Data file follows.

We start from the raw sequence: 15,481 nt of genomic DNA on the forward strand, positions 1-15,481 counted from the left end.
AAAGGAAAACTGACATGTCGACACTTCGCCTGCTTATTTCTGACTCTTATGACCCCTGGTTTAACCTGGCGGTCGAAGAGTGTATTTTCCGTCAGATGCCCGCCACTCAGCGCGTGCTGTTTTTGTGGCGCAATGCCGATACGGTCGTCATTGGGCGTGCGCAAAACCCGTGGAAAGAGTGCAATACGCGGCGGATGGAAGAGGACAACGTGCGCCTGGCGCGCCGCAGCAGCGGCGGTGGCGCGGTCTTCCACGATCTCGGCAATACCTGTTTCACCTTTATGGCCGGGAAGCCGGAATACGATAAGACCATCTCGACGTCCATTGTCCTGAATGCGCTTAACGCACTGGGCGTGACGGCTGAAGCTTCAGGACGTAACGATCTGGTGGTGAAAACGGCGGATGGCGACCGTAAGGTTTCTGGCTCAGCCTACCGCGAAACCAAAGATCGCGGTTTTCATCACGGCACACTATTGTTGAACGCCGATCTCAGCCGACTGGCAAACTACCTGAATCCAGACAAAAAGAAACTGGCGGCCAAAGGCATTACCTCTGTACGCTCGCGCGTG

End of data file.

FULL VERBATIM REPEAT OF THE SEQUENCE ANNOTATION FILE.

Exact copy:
We start from the raw sequence: 15,481 nt of genomic DNA on the forward strand, positions 1-15,481 counted from the left end.
AAAGGAAAACTGACATGTCGACACTTCGCCTGCTTATTTCTGACTCTTATGACCCCTGGTTTAACCTGGCGGTCGAAGAGTGTATTTTCCGTCAGATGCCCGCCACTCAGCGCGTGCTGTTTTTGTGGCGCAATGCCGATACGGTCGTCATTGGGCGTGCGCAAAACCCGTGGAAAGAGTGCAATACGCGGCGGATGGAAGAGGACAACGTGCGCCTGGCGCGCCGCAGCAGCGGCGGTGGCGCGGTCTTCCACGATCTCGGCAATACCTGTTTCACCTTTATGGCCGGGAAGCCGGAATACGATAAGACCATCTCGACGTCCATTGTCCTGAATGCGCTTAACGCACTGGGCGTGACGGCTGAAGCTTCAGGACGTAACGATCTGGTGGTGAAAACGGCGGATGGCGACCGTAAGGTTTCTGGCTCAGCCTACCGCGAAACCAAAGATCGCGGTTTTCATCACGGCACACTATTGTTGAACGCCGATCTCAGCCGACTGGCAAACTACCTGAATCCAGACAAAAAGAAACTGGCGGCCAAAGGCATTACCTCTGTACGCTCGCGCGTG